Friday, 12 February 2016

Celebrating International Darwin Day: What can evolution teach us about neurodegenerative diseases?

Charles Darwin

On this day (12th February) in the year 1809, the naturalist Charles Darwin was born. Two hundred and seven years later, we are still celebrating him and his contribution to science - the process of evolution by natural selection. Darwin was the first to theorise that all forms of life had common ancestry and that species had diverged due to nature driving adaption to various environmental pressures, such as temperature, habitation, competition, food supply and predators. 

An excellent example of this can be seen in a comparison of the polar bear to its closest relative – the brown bear. Between 350,000 and 6 million years ago, these bears were just one species which then became separated into different geographical regions. These ancestors when first arriving in snowy conditions were various shades of brown, but those with lighter coloured and thicker fur will have had a better chance of successfully hunting in the snow, surviving the cold and therefore producing offspring, the critical factor of natural selection.

Brown bear and polar bear originate from the same species

The next generation of bears also had had a range of fur colour and thickness -but overall a greater proportion is more likely to have lighter coloured, thicker fur. In this way, traits more likely to improve reproductive success are enriched in populations, and those that are detrimental are not passed onto the next generation. Over thousands to millions of years, the accumulation of these small changes between generations can produce drastic differences when comparing modern species in the present day. We now know these changes in physical characteristics are due to alterations in DNA, which encodes the genetic information to produce all forms of life.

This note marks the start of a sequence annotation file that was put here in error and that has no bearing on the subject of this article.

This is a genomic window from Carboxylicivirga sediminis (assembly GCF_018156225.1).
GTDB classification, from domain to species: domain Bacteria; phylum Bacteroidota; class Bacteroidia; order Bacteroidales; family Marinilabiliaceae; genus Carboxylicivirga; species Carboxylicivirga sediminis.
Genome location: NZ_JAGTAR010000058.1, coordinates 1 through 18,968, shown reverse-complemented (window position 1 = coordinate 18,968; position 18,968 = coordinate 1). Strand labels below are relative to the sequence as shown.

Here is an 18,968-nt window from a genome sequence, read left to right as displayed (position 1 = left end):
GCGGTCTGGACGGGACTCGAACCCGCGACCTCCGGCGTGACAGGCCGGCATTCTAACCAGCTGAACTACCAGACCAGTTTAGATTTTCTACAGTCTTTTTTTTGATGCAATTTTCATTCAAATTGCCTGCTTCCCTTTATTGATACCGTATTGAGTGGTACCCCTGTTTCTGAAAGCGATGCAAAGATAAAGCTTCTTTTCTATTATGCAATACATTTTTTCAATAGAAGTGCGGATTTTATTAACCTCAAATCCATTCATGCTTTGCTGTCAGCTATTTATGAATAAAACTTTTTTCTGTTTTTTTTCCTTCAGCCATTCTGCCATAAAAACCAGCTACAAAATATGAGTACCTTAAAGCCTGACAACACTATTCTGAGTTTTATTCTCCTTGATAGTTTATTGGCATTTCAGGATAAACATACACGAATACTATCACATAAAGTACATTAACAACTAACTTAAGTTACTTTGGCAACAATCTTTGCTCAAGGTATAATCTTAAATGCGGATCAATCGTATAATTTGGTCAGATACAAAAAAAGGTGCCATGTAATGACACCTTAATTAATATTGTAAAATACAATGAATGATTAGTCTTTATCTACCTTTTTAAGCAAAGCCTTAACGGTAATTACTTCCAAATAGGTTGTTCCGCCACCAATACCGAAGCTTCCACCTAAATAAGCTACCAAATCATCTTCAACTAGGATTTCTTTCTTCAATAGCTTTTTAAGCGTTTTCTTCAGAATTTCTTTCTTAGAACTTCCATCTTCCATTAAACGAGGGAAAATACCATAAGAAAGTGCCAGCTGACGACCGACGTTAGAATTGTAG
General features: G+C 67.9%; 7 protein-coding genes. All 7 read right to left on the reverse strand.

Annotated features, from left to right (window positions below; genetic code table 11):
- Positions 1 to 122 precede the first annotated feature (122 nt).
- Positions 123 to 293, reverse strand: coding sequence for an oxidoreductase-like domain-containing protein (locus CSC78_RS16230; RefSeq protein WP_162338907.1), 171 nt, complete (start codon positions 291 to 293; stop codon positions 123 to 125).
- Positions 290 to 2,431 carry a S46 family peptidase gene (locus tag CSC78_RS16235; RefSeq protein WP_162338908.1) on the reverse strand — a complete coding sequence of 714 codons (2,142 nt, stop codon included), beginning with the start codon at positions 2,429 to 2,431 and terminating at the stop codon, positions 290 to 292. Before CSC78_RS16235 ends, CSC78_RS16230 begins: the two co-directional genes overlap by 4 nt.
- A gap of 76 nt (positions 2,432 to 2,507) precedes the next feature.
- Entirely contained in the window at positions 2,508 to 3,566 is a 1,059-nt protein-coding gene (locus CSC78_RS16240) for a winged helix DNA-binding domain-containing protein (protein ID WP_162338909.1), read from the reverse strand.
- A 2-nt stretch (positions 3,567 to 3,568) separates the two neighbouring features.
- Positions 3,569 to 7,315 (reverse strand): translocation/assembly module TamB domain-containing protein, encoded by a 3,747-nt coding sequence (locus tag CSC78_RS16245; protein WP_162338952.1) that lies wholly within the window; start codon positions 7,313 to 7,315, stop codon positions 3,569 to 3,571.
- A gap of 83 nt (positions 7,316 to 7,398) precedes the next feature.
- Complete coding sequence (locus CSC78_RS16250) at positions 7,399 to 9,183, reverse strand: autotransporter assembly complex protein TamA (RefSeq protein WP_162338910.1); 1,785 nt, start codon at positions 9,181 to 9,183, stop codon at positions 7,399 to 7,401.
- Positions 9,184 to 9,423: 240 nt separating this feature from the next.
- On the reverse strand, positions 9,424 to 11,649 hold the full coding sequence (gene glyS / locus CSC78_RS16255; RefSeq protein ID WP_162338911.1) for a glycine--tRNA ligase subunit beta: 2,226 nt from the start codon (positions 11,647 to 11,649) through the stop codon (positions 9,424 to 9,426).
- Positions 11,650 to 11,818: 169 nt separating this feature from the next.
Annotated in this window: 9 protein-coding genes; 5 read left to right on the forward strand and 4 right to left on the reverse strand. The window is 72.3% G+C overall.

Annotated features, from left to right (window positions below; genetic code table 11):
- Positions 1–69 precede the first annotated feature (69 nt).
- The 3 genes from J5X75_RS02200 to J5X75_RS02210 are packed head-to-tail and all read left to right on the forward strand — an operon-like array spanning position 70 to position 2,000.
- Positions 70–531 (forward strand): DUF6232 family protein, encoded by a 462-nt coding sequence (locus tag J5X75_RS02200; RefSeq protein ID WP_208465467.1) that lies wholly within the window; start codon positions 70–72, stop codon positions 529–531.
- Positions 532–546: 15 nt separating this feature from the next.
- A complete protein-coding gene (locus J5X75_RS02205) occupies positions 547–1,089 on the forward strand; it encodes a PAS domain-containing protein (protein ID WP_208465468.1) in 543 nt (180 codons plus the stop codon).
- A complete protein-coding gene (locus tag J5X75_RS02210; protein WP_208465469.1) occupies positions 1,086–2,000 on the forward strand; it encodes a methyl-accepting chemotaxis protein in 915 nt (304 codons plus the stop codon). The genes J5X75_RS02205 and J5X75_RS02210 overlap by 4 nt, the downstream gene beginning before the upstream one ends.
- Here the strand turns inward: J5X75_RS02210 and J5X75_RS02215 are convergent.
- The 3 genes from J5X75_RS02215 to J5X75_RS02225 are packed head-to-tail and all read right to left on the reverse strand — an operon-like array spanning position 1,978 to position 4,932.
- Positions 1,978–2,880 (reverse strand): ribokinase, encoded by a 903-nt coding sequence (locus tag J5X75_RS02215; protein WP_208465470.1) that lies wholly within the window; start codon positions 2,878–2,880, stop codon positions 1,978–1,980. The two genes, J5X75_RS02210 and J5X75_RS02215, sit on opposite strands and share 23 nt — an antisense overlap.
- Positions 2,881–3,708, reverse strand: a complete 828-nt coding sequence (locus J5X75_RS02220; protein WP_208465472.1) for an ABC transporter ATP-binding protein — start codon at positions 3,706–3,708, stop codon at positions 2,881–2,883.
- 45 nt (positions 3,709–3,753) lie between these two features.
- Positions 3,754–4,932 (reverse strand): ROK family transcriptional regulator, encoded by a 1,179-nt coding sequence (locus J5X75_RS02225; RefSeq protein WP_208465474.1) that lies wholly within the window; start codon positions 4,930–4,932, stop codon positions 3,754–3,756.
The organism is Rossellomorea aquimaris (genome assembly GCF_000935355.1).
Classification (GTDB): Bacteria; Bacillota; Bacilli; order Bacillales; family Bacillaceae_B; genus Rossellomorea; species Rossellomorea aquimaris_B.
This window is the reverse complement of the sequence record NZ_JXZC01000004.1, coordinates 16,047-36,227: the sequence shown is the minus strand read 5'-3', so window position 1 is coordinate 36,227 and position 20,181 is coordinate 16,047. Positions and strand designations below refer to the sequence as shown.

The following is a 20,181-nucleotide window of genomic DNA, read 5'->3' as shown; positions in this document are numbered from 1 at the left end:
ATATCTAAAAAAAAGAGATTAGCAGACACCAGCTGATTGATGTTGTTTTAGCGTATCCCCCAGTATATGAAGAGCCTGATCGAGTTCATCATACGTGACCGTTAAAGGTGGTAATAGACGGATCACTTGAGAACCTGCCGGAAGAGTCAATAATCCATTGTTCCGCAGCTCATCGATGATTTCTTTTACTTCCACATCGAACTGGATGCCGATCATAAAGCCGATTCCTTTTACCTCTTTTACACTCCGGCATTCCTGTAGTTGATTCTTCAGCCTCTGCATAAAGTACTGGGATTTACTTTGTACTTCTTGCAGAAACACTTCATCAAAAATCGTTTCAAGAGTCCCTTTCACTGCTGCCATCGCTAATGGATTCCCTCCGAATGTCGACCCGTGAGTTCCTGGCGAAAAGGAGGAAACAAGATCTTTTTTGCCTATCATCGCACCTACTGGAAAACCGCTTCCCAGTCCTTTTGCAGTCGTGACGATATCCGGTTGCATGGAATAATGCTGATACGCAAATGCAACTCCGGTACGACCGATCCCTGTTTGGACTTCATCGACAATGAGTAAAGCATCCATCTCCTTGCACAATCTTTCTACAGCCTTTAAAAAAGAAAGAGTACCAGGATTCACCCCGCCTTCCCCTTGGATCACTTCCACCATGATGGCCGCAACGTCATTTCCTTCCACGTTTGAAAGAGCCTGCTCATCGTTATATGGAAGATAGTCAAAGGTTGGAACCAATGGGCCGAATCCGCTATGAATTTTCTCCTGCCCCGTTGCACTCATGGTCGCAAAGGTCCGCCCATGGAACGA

This includes humans too; our closest relative is the chimpanzee! We share 99% of our DNA with chimps, and it is estimated our species diverged approximately 5-8 million years ago. That 1% makes a big difference though, and one of the greatest differences has been the rapid development of our brains. Not only are our brains larger, but we have developed particular regions of the brain and processes that greatly improve our cognitive function, fine control of our hands, memory, and ability to socialise and communicate.

Showing the primate lineage and estimated time since sharing a common ancestor (millions of years ago; mya) and estimated brain size comparison among primates. The human brain is, by far, the largest primate brain. The blue region indicates the prefrontal cortex, the region of the brain responsible for personality traits and other complex cognitive behaviour.

In 1989 a scientist named Rapoport first suggested that problems in the brain leading to Alzheimer’s Disease were occurring in the brain regions and processes developed recently in the human lineage. He also suggested that perhaps these new regions were more susceptible to errors as they had had less time to “perfect” than earlier established regions of the brain, common to a broad range of the animal kingdom. More recently, a group in California found that Frontotemporal Dementia (FTD), a disease which affects human aspects of social behaviour and emotion, was caused by a loss of spindle neurons; a type of cell evolved only in apes and humans and much more abundant in human brains. 

Whilst evolution has shaped the development of our higher brain function, which has proved greatly advantageous to our species, the associated neurodegeneration has only been recently exposed through improvements in lifespan allowing an aged population never previously seen in chimpanzees or early populations of humans. Evolution through natural selection has been seemingly unable to affect the frequency of neurodegenerative diseases, as the late-age onset means it has usually no bearing on whether or not someone has children and passes on their DNA to the next generation. 

There is a fine balance between the gain of higher capacity for dexterity, gait, memory, language skills etc. that distinguishes us from our ape cousins, and a vulnerability to neurodegenerative diseases as we age. An evolutionary perspective on neurodegenerative diseases might help to further understand underlying problems and improve our model systems, but clearly highlights the importance of taking the matter of combating neurodegenerative diseases into our own hands!

By Phillippa Carling

Phillippa is a postdoctoral researcher funded by Parkinson’s UK in Professor Oliver Bandmann’s group, working on mitochondrial dysfunction in idiopathic Parkinson’s disease. You can find out more about her work on ResearchGate and LinkedIN.

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